Small businesses dominate manufacturing, though they don’t necessarily dominate the headlines. While workers at large factories fight for better pay, the best workers at small shops are rising through the ranks, either at one company or by moving from one small fabricator to the next. They may start as a non-code welder making less than the $36,695 average salary as reported by FMA’s survey, but eventually they may become certified in a specific code. As their skills grow, they make more and more. They may stay where they are or move to other organizations. And if they get good enough, these code welders have a good chance of pulling in between $60,000 and $80,000 a year, or even more.
For any given job in metal fabrication, the salary ranges are extremely broad. Most people don’t work for wages at or near the average. Instead, standard deviations are high; the pay level is dispersed along a significant range. Yes, the average code-welder pay is $45,238. But when you look at the minimum ($21,900), maximum ($83,000), and standard deviation ($14,137), you can see that the reality is more complicated. The standard deviation is almost a third of the average salary.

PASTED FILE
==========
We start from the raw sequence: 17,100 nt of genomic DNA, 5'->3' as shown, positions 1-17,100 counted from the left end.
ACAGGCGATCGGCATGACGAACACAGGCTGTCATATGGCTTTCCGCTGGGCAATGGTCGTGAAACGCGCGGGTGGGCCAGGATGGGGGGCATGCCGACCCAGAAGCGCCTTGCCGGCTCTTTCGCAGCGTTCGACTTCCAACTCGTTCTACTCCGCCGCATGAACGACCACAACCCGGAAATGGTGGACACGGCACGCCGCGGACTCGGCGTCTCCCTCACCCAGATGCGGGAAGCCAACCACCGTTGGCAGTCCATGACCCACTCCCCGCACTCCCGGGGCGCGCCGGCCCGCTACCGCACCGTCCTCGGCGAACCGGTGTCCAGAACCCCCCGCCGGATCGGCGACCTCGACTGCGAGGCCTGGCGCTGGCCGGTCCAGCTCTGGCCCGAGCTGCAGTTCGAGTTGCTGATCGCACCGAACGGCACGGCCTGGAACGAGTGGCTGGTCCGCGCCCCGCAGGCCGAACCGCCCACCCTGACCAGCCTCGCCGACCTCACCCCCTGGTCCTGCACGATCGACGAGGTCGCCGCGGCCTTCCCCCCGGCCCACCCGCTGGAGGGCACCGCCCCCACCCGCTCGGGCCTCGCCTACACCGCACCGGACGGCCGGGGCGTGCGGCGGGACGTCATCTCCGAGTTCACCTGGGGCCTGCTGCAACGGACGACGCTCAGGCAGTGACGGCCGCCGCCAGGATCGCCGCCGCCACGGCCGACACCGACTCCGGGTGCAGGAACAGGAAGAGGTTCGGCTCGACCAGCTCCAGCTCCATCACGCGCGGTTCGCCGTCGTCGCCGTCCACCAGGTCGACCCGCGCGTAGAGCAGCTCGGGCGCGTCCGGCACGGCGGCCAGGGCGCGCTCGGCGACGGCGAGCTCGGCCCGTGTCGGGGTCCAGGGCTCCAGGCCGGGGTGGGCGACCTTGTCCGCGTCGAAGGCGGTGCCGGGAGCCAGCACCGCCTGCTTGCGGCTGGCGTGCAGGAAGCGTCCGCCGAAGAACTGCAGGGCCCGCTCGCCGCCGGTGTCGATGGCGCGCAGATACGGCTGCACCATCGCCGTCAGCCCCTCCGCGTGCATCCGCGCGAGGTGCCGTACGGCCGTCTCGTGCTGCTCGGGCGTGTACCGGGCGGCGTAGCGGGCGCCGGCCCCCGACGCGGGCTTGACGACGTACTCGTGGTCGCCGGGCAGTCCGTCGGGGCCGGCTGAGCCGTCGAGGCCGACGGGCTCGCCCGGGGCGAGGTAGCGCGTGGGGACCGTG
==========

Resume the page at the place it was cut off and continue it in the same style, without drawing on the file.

What does this variation tell us? For one thing, one shop may define a “code welder” differently from the next, and a welder who becomes certified in one code may be paid more than one certified to another code. Most important, a code welder getting into the business—though it’s certainly not guaranteed—may enjoy steady wage growth over the years. If most salaries were clustered near the average, it would be a different story. But as it is, wages are distributed. If a welder starts at a below-average wage, chances are he eventually will be making well above average—far above that of many who may have mounting student loan debt from a four-year college.
Standard deviations are even larger when you get to front-office jobs as well as supervisory and management positions. An operations manager’s average salary in this business is $83,201, but the range of salaries reveals more about what’s really happening. The minimum reported is $45,000, and the maximum is more than triple that number, at $150,000.